GILMANTON, N.H. (AP) — After about two dozen Boy Scouts out camping were burned when lightning struck a nearby tree, most returned Tuesday to the leadership program that had had them out braving the elements on a remote New Hampshire hilltop.
Two Scouts were still at Concord Hospital as of mid-afternoon but were expected to rejoin the program later in the day, said Gerry Boyle, course director of the national youth leadership program.
None of the boys was hit directly by lightning in Monday's storm at Camp Bell, part of the Griswold Hidden Valley Scout Reservation in Gilmanton, a scout spokesman said.
The Scouts who returned to camp after their injuries were treated had no scarring or visible signs of their ordeal, Boyle said.
The giant pine that was struck was the only physical evidence of their close call. The tree had a visible scar running from its top to the ground, caused when the sap and water inside it boiled and split the tree open.
"When that bolt hit it shook the ground," said Boyle, who was under another tarp nearby. "Another 25 feet and it would have been a whole different story."
With about a 15-minute warning from their base camp, the Boy Scouts and their counselors hurriedly gathered under a tarp tied to trees to wait out the approaching storm. The torrential downpour hit first — just before 6 p.m. Monday — then a nearby flash of lightning.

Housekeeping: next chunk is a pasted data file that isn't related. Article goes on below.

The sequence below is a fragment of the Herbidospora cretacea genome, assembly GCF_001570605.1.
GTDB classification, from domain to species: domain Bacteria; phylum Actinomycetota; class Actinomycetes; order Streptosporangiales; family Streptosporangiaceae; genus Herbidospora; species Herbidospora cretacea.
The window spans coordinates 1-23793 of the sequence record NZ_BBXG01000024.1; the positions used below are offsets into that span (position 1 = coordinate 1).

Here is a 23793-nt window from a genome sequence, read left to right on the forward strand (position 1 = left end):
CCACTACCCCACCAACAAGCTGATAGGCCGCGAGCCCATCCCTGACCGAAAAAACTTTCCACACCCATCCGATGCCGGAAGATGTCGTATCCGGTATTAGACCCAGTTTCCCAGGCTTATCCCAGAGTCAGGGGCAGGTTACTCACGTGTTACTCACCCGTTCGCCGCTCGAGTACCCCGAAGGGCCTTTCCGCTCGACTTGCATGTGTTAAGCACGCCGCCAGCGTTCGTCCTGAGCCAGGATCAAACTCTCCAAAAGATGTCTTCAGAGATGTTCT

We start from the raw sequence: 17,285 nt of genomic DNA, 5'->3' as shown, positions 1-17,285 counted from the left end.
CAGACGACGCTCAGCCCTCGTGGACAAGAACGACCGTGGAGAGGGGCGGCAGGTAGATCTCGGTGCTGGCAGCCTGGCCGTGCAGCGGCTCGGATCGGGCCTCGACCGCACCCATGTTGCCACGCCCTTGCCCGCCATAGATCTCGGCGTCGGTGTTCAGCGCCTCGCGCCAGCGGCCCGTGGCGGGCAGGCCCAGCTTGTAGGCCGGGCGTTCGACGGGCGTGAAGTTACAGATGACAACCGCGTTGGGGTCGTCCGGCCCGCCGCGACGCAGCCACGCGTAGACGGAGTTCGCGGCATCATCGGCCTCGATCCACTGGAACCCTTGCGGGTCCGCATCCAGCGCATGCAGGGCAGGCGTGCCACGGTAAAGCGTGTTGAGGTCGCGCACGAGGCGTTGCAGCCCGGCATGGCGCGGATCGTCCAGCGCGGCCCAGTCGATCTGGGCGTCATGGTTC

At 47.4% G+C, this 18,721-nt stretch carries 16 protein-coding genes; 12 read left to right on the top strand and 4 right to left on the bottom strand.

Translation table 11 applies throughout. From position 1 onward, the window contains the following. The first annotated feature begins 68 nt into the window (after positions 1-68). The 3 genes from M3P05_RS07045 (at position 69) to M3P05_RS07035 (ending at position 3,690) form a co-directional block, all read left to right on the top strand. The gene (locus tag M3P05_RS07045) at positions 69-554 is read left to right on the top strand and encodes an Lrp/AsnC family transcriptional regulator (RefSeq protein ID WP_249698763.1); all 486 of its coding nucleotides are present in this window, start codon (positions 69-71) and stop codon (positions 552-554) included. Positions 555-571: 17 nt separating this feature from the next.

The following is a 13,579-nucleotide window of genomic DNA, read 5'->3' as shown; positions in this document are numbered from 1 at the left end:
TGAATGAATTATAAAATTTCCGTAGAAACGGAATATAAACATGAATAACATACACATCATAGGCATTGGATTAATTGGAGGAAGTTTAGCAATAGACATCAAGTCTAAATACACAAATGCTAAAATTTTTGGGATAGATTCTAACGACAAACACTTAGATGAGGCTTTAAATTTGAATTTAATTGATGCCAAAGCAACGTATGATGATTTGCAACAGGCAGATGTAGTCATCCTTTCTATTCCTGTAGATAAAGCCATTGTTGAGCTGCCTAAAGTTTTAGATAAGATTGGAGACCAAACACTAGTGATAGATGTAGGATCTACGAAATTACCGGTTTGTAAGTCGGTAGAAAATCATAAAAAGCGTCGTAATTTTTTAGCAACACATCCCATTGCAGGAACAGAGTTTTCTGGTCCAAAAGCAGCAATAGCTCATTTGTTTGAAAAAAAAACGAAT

The 31 gathered under the tarp were stunned by a booming clap of thunder that followed the lightning strike on the tree barely 30 feet away. Some began to feel burning, tingling sensations about 20 minutes later.
Spider-web like marks appeared on the arms and legs of some and a half dozen Scouts — ages 13-17 — were transported from the hilltop camping area to the base headquarters of the scout reservation, Boyle said.
Boyle suspects the lightening coursed down the 100-foot pine and into its root system, which stretched under the tarp where the Scouts were gathered.
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